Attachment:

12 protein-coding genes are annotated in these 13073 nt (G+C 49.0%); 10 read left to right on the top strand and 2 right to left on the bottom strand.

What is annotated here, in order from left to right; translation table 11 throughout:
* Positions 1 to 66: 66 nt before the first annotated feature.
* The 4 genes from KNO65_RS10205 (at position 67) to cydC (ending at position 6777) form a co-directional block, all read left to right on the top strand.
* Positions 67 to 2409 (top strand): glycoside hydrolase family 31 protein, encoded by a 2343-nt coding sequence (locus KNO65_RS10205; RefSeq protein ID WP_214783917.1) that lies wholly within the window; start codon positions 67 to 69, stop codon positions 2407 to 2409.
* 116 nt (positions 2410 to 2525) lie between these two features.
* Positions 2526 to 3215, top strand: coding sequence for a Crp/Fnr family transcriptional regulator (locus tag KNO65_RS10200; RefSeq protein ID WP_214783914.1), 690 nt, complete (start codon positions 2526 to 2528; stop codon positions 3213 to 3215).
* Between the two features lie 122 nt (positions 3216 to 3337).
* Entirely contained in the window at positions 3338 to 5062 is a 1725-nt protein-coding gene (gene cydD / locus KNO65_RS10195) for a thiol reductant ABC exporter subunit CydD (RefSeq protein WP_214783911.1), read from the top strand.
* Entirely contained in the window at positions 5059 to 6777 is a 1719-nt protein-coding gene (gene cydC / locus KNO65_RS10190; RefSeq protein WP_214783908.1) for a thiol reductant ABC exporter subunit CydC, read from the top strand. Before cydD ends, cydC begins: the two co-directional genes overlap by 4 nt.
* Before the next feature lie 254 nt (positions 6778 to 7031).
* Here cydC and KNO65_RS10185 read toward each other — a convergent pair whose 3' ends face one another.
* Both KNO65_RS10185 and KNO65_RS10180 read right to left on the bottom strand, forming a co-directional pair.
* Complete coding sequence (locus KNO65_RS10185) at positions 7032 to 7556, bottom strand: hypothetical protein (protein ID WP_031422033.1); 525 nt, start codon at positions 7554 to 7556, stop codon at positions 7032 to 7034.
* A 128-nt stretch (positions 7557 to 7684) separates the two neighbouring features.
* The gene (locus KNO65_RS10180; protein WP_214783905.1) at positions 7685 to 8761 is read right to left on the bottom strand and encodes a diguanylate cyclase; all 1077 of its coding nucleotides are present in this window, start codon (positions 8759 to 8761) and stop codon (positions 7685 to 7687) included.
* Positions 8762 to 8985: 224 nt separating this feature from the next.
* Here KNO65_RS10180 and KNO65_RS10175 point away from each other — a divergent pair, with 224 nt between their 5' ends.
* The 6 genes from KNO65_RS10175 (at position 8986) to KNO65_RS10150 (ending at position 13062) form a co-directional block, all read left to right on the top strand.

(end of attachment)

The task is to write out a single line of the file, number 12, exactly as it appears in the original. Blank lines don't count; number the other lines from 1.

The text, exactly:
* Here cydC and KNO65_RS10185 read toward each other — a convergent pair whose 3' ends face one another.